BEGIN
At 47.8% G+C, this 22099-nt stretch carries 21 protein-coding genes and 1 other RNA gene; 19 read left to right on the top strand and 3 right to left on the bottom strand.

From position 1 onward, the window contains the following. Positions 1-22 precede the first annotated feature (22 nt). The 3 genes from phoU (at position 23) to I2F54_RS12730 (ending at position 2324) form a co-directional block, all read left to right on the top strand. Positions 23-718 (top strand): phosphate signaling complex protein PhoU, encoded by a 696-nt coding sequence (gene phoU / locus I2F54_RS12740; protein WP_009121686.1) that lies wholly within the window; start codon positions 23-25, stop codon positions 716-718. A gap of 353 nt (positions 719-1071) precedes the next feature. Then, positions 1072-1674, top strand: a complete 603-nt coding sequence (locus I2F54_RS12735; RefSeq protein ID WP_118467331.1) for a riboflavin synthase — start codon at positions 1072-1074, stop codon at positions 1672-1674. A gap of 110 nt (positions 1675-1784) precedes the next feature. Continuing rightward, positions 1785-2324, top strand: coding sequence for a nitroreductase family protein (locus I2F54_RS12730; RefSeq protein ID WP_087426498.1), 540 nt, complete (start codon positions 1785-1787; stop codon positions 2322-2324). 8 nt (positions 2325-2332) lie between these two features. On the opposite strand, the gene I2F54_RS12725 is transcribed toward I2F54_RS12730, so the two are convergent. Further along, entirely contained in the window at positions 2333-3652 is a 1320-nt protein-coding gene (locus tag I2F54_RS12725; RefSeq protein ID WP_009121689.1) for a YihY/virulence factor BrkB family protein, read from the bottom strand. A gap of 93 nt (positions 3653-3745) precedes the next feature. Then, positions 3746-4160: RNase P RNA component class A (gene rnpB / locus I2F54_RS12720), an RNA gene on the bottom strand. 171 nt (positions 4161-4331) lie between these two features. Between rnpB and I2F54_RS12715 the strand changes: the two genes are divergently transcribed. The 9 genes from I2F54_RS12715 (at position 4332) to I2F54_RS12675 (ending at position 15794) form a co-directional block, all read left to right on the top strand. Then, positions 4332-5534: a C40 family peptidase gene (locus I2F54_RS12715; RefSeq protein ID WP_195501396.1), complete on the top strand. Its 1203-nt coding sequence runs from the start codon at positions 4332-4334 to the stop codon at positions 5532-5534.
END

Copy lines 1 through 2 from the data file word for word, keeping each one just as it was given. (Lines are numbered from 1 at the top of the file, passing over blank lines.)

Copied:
At 47.8% G+C, this 22099-nt stretch carries 21 protein-coding genes and 1 other RNA gene; 19 read left to right on the top strand and 3 right to left on the bottom strand.

From position 1 onward, the window contains the following. Positions 1-22 precede the first annotated feature (22 nt). The 3 genes from phoU (at position 23) to I2F54_RS12730 (ending at position 2324) form a co-directional block, all read left to right on the top strand. Positions 23-718 (top strand): phosphate signaling complex protein PhoU, encoded by a 696-nt coding sequence (gene phoU / locus I2F54_RS12740; protein WP_009121686.1) that lies wholly within the window; start codon positions 23-25, stop codon positions 716-718. A gap of 353 nt (positions 719-1071) precedes the next feature. Then, positions 1072-1674, top strand: a complete 603-nt coding sequence (locus I2F54_RS12735; RefSeq protein ID WP_118467331.1) for a riboflavin synthase — start codon at positions 1072-1074, stop codon at positions 1672-1674. A gap of 110 nt (positions 1675-1784) precedes the next feature. Continuing rightward, positions 1785-2324, top strand: coding sequence for a nitroreductase family protein (locus I2F54_RS12730; RefSeq protein ID WP_087426498.1), 540 nt, complete (start codon positions 1785-1787; stop codon positions 2322-2324). 8 nt (positions 2325-2332) lie between these two features. On the opposite strand, the gene I2F54_RS12725 is transcribed toward I2F54_RS12730, so the two are convergent. Further along, entirely contained in the window at positions 2333-3652 is a 1320-nt protein-coding gene (locus tag I2F54_RS12725; RefSeq protein ID WP_009121689.1) for a YihY/virulence factor BrkB family protein, read from the bottom strand. A gap of 93 nt (positions 3653-3745) precedes the next feature. Then, positions 3746-4160: RNase P RNA component class A (gene rnpB / locus I2F54_RS12720), an RNA gene on the bottom strand. 171 nt (positions 4161-4331) lie between these two features. Between rnpB and I2F54_RS12715 the strand changes: the two genes are divergently transcribed. The 9 genes from I2F54_RS12715 (at position 4332) to I2F54_RS12675 (ending at position 15794) form a co-directional block, all read left to right on the top strand. Then, positions 4332-5534: a C40 family peptidase gene (locus I2F54_RS12715; RefSeq protein ID WP_195501396.1), complete on the top strand. Its 1203-nt coding sequence runs from the start codon at positions 4332-4334 to the stop codon at positions 5532-5534.